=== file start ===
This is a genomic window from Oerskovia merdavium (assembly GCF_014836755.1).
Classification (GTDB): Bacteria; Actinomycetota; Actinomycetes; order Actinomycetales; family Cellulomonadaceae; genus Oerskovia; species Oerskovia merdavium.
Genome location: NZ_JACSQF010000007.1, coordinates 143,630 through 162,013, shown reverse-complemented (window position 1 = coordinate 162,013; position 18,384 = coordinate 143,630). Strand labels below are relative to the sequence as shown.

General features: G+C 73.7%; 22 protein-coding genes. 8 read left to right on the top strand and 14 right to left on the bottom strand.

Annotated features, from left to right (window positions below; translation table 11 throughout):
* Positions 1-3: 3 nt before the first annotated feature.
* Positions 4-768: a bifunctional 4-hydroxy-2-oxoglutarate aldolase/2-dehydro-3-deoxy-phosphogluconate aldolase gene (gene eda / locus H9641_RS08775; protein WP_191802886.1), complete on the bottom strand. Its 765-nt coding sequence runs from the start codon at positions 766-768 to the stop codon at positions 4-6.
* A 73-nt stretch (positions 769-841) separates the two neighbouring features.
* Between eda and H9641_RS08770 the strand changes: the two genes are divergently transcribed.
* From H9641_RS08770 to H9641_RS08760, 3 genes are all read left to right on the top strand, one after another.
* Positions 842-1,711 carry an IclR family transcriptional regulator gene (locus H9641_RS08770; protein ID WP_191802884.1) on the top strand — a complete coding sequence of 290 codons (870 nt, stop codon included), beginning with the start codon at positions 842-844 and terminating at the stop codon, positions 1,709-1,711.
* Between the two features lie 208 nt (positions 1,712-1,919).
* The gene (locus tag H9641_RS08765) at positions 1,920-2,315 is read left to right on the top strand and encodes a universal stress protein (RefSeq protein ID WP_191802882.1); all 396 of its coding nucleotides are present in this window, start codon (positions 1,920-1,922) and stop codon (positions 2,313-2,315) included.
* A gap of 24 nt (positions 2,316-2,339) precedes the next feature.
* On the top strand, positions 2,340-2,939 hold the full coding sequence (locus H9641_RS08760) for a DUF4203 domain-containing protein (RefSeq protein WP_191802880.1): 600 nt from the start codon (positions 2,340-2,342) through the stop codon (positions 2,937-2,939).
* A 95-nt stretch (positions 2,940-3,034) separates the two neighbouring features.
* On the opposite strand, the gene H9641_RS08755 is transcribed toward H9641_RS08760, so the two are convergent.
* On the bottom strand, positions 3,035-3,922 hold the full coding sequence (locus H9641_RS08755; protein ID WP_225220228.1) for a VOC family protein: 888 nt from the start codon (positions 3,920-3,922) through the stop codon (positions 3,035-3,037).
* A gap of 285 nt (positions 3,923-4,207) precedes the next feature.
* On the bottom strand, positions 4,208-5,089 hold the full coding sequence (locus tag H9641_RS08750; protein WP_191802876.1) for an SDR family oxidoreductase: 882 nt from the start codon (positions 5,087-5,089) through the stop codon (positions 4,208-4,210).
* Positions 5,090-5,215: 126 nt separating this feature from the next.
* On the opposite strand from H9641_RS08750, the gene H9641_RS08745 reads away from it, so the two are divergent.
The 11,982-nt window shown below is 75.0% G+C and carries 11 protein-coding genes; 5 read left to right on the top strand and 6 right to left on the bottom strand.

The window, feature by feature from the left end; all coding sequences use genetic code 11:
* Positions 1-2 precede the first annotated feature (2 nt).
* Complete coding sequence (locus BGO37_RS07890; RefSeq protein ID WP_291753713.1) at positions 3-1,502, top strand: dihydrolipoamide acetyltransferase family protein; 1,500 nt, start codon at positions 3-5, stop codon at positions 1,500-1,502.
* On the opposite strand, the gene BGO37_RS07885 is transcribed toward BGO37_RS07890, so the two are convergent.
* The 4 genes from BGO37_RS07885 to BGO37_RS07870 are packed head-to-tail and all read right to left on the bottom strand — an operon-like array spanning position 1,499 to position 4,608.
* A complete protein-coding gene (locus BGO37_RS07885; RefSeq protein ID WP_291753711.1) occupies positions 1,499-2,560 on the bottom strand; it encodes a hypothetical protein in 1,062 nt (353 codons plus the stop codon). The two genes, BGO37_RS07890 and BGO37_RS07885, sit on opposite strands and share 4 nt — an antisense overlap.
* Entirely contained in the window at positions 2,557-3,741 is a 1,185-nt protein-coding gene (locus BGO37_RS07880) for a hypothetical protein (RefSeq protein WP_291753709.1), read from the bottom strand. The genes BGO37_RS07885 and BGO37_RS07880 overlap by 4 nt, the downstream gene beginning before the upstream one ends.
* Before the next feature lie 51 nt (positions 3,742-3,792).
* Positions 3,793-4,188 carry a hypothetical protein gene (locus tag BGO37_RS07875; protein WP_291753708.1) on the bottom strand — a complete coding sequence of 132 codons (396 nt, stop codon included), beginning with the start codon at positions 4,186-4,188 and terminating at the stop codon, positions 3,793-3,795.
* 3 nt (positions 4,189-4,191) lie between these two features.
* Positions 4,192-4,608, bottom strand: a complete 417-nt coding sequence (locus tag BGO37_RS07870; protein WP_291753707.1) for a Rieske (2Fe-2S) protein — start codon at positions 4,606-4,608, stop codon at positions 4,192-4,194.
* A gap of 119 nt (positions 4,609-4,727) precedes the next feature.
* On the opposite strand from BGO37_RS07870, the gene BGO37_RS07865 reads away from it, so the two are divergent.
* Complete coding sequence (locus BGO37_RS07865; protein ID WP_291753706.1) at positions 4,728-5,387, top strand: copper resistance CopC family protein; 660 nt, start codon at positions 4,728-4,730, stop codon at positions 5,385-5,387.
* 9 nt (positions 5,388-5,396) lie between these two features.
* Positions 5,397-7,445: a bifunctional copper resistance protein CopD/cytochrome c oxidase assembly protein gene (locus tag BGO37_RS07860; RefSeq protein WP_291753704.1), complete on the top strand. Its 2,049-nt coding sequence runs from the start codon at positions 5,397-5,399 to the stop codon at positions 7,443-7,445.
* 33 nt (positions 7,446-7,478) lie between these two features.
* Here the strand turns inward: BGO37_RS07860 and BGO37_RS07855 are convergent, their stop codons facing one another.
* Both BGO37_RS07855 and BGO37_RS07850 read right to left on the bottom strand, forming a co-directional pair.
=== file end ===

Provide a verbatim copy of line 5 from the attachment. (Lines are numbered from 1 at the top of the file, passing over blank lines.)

Annotated features, from left to right (window positions below; translation table 11 throughout):